UCL Institute of Mental Health


UCL Psychedelics Research Group

The UCL Psychedelics Research Group was created with the intention of connecting those with an interest in this study area. The group is for professionals and students alike, seeking to provide opportunities to share the latest research in the field and support those who may wish to further their studies. We aim to build collaborative knowledge of psychedelics and make current research more accessible for everyone. From treating mental health disorders to understanding consciousness, psychedelics have the potential to change the way we approach neuroscience. 

Existing researchers and groups

UCL Psychopharmacology

The UCL psychopharmacology unit is already carrying out research which has important implications for public health. Some of the more specific issues they are investigating include the use of ketamine as a psychiatric drug, particularly for the treatment of alcohol dependence, how drugs act on the brain to effect human cognition, behaviour, and emotion, and the causes and treatments of cannabis dependence.

Upcoming events

We will be organising regular lectures presented by professors and researchers who have an interest in the field of psychedelics. You can see the details of upcoming lectures and register your interest in attending below. By clicking on an event, you will also be able to access papers and links relevant to the lecture.

Past events

Below you will find a list of previous seminars and lectures hosted by the UCL Psychedelics Research Group. Clicking on an event will give you access to relevant papers and a recording of the event.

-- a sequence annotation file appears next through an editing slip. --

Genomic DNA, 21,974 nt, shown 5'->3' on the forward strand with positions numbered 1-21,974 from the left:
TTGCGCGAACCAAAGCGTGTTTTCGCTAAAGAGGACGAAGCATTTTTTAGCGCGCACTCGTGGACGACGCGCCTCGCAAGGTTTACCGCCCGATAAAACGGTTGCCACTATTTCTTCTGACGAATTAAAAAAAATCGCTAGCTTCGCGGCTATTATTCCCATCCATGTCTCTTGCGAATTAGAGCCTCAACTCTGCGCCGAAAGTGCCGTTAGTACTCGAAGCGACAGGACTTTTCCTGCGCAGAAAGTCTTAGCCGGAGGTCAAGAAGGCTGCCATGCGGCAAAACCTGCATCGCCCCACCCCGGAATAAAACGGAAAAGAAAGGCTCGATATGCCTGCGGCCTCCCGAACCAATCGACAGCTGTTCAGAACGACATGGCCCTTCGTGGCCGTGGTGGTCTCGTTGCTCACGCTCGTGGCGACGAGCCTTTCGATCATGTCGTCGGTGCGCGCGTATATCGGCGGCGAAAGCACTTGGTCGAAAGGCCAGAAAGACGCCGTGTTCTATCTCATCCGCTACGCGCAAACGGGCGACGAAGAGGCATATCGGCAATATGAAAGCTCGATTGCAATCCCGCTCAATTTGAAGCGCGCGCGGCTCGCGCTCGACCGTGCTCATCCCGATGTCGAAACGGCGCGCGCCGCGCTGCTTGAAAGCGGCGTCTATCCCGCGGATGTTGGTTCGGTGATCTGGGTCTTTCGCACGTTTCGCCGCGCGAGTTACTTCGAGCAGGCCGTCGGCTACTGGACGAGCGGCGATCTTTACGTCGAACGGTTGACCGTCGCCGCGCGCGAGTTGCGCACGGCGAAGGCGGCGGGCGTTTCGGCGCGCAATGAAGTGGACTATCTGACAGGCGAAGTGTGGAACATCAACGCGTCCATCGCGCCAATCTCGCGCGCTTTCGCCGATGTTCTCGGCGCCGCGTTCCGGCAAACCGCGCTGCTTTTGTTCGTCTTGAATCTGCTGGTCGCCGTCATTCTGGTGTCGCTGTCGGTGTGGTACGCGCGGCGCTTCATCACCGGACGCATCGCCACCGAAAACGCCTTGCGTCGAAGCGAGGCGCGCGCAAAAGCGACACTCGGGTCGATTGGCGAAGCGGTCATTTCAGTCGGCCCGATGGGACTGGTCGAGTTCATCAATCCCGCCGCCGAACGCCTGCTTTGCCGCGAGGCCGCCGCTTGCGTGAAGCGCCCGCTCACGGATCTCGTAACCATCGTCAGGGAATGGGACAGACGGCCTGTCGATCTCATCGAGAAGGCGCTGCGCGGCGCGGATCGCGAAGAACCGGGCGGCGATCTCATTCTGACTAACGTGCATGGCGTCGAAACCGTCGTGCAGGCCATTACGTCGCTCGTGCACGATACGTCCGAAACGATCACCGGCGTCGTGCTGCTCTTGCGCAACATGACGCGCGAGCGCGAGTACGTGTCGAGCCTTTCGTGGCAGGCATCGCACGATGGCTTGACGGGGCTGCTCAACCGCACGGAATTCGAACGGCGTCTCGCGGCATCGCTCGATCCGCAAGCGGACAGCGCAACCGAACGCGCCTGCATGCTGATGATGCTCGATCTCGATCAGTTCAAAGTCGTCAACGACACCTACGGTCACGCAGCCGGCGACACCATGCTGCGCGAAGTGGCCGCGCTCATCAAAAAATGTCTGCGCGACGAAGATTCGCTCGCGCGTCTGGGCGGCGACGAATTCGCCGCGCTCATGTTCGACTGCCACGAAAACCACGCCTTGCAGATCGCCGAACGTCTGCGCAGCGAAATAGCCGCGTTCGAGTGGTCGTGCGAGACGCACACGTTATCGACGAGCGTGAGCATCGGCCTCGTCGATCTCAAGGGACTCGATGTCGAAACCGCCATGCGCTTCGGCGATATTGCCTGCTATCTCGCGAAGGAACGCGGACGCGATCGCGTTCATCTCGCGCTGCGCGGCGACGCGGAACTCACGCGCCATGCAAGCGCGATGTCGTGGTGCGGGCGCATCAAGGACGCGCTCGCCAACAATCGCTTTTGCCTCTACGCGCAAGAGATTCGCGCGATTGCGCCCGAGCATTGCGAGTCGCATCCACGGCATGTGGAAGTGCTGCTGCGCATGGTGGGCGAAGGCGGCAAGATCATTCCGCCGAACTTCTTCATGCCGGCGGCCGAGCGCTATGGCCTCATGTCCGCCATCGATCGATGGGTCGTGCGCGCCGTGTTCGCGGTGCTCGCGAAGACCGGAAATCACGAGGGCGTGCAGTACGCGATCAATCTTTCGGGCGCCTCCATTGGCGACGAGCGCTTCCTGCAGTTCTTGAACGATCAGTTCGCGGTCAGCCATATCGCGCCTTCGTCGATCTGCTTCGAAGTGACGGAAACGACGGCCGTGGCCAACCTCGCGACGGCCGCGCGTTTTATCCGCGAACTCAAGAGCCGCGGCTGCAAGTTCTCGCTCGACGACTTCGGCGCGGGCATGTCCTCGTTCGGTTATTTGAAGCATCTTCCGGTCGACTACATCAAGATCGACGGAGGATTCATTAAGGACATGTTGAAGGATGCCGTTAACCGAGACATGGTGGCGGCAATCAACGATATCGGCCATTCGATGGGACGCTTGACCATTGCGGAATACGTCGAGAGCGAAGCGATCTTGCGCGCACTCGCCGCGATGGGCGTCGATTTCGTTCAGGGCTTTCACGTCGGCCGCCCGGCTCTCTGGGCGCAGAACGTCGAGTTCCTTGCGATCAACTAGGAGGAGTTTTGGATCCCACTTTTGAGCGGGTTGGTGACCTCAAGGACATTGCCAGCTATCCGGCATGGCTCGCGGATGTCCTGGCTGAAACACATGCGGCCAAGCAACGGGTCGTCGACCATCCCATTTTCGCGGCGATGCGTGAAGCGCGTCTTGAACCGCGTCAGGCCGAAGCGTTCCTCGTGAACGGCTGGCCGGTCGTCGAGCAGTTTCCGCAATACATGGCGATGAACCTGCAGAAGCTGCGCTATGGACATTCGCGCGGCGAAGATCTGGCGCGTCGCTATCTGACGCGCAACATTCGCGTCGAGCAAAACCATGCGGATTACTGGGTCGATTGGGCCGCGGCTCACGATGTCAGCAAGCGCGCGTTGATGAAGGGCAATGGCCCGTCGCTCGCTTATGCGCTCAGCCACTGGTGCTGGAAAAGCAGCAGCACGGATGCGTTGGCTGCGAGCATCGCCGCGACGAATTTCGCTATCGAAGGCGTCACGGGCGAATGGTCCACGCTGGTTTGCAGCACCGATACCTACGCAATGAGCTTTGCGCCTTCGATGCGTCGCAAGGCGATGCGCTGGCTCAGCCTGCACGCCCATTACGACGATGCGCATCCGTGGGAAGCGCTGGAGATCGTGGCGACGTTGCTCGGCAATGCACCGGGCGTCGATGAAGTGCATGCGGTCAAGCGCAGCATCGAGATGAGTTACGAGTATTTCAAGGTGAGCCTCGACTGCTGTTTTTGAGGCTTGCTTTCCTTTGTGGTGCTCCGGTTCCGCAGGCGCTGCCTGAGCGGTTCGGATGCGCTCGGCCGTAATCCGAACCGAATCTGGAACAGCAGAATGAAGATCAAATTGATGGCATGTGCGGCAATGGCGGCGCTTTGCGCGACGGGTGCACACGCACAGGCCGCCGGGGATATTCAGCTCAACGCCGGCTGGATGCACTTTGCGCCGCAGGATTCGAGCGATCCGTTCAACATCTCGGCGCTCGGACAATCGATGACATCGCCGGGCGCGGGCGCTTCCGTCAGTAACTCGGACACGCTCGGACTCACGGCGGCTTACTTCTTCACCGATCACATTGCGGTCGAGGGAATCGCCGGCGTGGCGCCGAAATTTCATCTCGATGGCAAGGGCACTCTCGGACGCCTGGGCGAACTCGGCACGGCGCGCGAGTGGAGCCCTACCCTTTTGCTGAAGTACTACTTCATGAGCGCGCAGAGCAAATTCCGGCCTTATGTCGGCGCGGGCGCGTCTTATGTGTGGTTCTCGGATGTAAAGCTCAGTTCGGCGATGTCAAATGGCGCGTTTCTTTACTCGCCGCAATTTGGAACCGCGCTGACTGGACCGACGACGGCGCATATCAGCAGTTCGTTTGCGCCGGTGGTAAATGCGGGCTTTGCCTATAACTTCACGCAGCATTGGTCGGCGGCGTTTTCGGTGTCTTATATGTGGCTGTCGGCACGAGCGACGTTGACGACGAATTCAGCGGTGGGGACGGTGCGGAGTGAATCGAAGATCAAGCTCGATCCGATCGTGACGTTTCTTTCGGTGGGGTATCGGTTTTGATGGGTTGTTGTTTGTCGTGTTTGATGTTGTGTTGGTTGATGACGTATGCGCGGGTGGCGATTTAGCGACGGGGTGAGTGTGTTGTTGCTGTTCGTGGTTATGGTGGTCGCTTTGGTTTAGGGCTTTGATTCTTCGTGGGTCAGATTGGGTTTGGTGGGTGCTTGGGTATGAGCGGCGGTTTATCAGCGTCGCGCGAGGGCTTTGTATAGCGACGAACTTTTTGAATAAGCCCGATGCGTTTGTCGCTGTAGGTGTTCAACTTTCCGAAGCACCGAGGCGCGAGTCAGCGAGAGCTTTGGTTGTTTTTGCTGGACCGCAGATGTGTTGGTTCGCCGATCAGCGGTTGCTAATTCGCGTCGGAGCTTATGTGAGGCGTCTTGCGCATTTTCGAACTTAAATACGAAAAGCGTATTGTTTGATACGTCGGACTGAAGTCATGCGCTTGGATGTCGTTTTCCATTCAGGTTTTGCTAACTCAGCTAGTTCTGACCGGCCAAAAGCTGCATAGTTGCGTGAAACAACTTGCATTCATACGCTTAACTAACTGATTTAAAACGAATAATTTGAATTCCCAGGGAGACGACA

Psychedelics and Mental Models

Our first event, on 4th March 2021, was attended by 219 people from a wealth of different academic institutions.

The seminar was be delivered virtually by Dr Alexander Lebedev who is a psychiatrist and an assistant professor at the Karolinska Institutet’s Department of Clinical Neuroscience and Aging Research Center. Alexander investigates belief formation mechanisms and how they can be altered in various mental states and psychiatric conditions. Together with Imperial College, he has published two brain imaging studies investigating effects of classical psychedelics on brain dynamics and personality. He is currently coordinating the brain imaging aspects of Sweden's first clinical trial in using psilocybin for treatment of depression. (link to papers related to this lecture)

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